Min Wu Elected President of IEEE Signal Processing Society

Headshot of Min Wu
Sun Oct 10, 2021

A University of Maryland Distinguished Scholar-Teacher and associate dean of engineering has been elected president of the IEEE Signal Processing Society (IEEE SPS).

Min Wu, a professor of electrical and computer engineering with an appointment in the University of Maryland Institute for Advanced Computer Studies, has been elected to serve as IEEE SPS president-elect from 2022–2023 and then transition to a two-year term as the society’s president starting in 2024.

IEEE SPS is the world’s premier association for engineers and industry professionals involved with signal processing, and Wu is the first woman-of-color to be elected as president in its 73-year history.

IEEE SPS boasts a membership base of nearly 20,000 researchers from 100 countries who are active in signal processing, an engineering sub-field that focuses on analyzing, modeling, enhancing, and synthesizing signals such as sound, images, and scientific measurements.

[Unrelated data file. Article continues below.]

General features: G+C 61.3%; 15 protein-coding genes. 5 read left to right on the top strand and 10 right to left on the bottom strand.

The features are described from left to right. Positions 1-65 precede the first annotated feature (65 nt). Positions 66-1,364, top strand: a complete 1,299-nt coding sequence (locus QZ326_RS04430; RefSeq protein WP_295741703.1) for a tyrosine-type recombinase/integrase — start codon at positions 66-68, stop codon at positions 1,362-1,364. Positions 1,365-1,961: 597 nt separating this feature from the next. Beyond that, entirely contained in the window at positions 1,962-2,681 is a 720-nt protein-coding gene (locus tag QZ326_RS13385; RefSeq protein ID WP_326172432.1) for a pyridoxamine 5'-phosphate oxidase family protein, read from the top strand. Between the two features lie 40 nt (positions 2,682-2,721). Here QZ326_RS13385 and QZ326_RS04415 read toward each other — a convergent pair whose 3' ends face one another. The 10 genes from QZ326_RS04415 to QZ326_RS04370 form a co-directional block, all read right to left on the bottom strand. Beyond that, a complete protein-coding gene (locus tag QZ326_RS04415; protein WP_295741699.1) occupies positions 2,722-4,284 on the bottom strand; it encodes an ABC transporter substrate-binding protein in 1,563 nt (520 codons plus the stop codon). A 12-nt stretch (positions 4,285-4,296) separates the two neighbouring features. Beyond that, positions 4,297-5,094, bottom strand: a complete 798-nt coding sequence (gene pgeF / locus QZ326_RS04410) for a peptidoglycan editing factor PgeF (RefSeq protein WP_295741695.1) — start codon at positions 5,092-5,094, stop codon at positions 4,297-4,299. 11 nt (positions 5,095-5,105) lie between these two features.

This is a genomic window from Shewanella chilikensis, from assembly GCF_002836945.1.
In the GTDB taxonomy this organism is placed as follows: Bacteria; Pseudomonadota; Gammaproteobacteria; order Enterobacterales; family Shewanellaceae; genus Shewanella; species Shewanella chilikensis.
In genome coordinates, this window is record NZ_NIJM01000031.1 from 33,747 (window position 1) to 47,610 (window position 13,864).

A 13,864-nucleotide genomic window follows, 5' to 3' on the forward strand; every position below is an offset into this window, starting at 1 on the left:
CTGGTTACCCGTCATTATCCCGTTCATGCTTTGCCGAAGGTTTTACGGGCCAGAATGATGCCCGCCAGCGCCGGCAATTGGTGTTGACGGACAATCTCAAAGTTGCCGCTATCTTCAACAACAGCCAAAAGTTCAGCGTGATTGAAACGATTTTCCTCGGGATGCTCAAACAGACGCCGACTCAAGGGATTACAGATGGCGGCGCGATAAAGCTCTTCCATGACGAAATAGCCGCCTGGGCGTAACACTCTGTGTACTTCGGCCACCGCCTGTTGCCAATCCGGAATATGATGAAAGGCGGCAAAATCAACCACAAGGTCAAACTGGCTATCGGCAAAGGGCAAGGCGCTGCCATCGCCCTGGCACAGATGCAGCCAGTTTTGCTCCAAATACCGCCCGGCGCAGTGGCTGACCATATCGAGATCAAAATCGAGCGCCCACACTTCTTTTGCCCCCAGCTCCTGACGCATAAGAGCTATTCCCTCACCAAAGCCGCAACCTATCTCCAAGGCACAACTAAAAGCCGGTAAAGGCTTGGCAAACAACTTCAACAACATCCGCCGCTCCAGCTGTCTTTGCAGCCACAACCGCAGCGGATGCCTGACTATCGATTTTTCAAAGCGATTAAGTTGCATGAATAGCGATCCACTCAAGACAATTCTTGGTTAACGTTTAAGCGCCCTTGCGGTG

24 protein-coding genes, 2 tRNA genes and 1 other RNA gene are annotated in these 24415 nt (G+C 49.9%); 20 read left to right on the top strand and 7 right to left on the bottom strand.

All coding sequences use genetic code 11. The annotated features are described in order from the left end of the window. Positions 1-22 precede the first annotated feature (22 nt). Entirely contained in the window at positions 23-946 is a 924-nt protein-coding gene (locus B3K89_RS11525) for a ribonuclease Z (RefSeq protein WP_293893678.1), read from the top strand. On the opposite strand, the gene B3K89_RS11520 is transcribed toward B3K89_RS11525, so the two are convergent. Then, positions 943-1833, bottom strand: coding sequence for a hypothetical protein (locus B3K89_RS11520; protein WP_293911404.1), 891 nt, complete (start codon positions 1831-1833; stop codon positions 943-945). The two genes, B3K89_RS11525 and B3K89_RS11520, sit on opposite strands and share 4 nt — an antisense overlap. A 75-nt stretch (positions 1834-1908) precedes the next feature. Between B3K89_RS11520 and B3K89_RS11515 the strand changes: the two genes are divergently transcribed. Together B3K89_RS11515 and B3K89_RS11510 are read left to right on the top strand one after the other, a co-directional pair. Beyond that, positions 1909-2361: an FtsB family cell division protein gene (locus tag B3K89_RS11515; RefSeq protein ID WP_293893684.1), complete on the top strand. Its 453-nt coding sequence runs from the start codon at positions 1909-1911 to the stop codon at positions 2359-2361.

In her upcoming leadership role for IEEE SPS, Wu says she will bring her over 25 years of experience within the society—which she joined while still in graduate school—to advance the organization’s diversity and impact on a global scale. This includes increasing opportunities for students and scientists throughout their career through IEEE SPS-sponsored professional development activities.

“Signal processing today plays an essential role in data science and machine learning, especially when dealing with data from the physical world or from complex systems like the Internet of Things,” says Wu. “Since the scientific principles and applications involved with signal processing are so diverse, IEEE SPS needs to further embrace the many different regions, backgrounds, cultures and technical interests of our membership to further advance the field.”

Wu has held numerous leadership positions within IEEE SPS over the years. This includes editor-in-chief of IEEE Signal Processing Magazine, vice president of finance, chair of the IEEE Information Forensics and Security Technical Committee, as well as leadership roles in major conferences. She received the IEEE SPS Meritorious Service Award in 2016 and was named an IEEE Fellow in 2011.

She completed her undergraduate studies at Tsinghua University in Beijing, China and her doctorate in electrical engineering from Princeton University before coming to UMD in 2001.

Story by Maria Herd